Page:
Creepy Crawl / Teenage Terrors / Dark Classic Fantasy
Nitehawk Cinema, Metropolitan Ave., nr. Berry St., Williambsurg; 718-384-3890
Brooklyn's best theater for boozing in your seat is covering all its bases with three events. As part of its normal midnight series, there are two screenings of Sam Raimi's bold debut, The Evil Dead, which is more terrifying than its two comedic sequels (10/19–10/20). For brunch shows, there are the pre-Pattinson vampires of Buffy the Vampire Slayer (10/20–10/21) and The Lost Boys (10/27–10/28). Finally, the Dark Classic Fantasy lineup offers two silent films from the twenties, The Cabinet of Doctor Caligari (10/26) and Nosferatu (10/27), and 1932's Island of Lost Souls (10/27–10/28), a twisted, bestiality tinged tale of a scientist turning animals into humans.
When: October 19–28
Landmark Sunshine Cinema, 143 E. Houston St., nr Eldridge St..; 212-358-7709
Everyone's favorite crazy dad is back to chop down some doors and talk to ghosts in Stanley Kubrick's The Shining. The following weekend, Raimi's Evil Dead 2, featuring demonic possession, girlfriend-decapitation, and loads of humorous gore, is required viewing if you've never seen it in a theater.
When: October 19–20; October 26–27
Elinor Bunin Munroe Film Center, 145 W. 65th St., nr. Broadway; 212-875-5601
The Film Society of Lincoln Center's annual festival of slasher flicks is generally the best in the city, and this year is no exception. The twelve-film lineup, seven of which are New York premieres, includes a remake of the grindhouse classic Maniac starring Elijah Wood; agoraphobia and parental paranoia in Ireland's Citadel; a killer clown in Stitches; and even Vincent Price in 1964's The Last Man on Earth, filmed in an eerily deserted Rome.
When: October 26–31
6 Degrees of Hell
reRun Gastropub Theater, 147 Front St., nr. Jay St., Dumbo; 718-797-2322
Horror-film nerds, take note: This new release about a tourist attraction that unleashes an evil spirit upon a Pennsylvania town is packed with Easter eggs and references to classics of the genre, plus it's got Corey Feldman. What more do you need?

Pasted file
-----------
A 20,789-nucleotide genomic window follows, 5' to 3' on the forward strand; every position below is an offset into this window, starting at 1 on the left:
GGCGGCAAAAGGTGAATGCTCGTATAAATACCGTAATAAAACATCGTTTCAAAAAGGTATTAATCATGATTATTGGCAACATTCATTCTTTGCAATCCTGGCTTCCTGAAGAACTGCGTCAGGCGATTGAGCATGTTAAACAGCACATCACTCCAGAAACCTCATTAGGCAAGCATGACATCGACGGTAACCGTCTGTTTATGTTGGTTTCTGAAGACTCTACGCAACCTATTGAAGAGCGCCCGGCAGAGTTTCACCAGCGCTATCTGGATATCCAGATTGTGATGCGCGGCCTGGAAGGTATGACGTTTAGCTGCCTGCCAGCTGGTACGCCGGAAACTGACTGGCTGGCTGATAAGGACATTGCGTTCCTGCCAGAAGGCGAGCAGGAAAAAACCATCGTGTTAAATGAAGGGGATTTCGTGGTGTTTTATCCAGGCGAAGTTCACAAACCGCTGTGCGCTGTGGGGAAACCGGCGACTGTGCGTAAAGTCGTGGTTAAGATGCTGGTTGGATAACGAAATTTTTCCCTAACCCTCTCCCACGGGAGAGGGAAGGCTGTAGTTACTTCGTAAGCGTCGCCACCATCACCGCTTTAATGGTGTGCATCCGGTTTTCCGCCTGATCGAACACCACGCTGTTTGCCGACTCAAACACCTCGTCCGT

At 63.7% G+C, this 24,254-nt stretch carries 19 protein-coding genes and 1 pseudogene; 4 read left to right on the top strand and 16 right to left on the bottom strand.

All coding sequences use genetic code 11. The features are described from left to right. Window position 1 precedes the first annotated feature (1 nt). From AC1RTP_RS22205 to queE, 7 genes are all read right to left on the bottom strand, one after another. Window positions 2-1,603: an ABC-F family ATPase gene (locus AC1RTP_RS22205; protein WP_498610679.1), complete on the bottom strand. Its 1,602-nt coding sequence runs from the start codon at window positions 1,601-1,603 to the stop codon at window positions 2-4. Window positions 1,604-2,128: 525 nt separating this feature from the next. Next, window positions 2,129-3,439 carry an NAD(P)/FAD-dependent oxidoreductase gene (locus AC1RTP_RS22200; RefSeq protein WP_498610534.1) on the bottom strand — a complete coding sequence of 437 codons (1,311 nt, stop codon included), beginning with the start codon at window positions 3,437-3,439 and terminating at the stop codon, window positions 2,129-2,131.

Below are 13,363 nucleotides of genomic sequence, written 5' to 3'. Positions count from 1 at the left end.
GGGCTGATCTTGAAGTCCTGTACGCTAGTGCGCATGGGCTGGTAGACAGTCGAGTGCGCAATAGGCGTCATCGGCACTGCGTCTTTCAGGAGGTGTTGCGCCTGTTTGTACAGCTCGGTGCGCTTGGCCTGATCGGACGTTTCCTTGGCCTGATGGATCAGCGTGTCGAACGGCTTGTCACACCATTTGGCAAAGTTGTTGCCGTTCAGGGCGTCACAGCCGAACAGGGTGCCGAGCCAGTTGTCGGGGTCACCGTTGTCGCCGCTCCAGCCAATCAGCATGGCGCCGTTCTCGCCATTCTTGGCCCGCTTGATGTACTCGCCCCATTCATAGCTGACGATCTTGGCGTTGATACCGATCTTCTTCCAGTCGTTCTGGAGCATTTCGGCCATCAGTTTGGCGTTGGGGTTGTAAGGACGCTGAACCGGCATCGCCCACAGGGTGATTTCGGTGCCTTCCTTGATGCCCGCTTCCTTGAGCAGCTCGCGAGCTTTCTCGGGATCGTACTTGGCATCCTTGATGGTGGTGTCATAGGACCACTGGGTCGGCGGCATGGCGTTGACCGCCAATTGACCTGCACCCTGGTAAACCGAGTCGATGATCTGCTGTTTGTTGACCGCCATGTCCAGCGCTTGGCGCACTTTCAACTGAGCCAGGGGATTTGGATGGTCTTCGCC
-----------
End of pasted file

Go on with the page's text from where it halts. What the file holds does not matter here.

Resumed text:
When: October 31–November 3
Film Forum, 209 W. Houston St., nr Sixth Ave.; 212-727-8110
Roman Polanksi's 1965 black-and-white masterpiece offers a particularly acute brand of terror for city dwellers. Alone in a London apartment, the lovely Catherine Deneuve gets abused by phone calls, terrifying flies, and hands that reach through walls that suddenly tear apart. It'll make you not want to go home alone afterwards.
When: October 31–November 8
Films of Tim Burton
Mid-Manhattan Library, 455 Fifth Ave., at 41st St.; 212-340-0863
If you prefer style to scares, stop into the New York Public Library as it concludes its series of the director's films with Sweeney Todd: The Demon Barber of Fleet Street and always popular The Nightmare Before Christmas. Both screenings are free and at 2 p.m., so arrive early if you want to beat out all the other Jack Skellington fanatics.
When: October 21 and 28
For Demon Lovers
BAM Rose Cinemas, 30 Lafayette Ave., at Flatbush Ave., Fort Greene; 718-636-4100
Branch out with this trio of films linked by nothing more than the word demon in their titles. 1979's Demon Pond, from Japan, is a creepy, kabuki-inspired tale set in a land of mythic creatures, while 1977's Demon Seed pits Julie Christie against a sex-obsessed super-computer. For something meta, try Demon Lover Diary which goes behind the scenes of the low-budget horror flick The Demon Lover.
When: October 31–November 1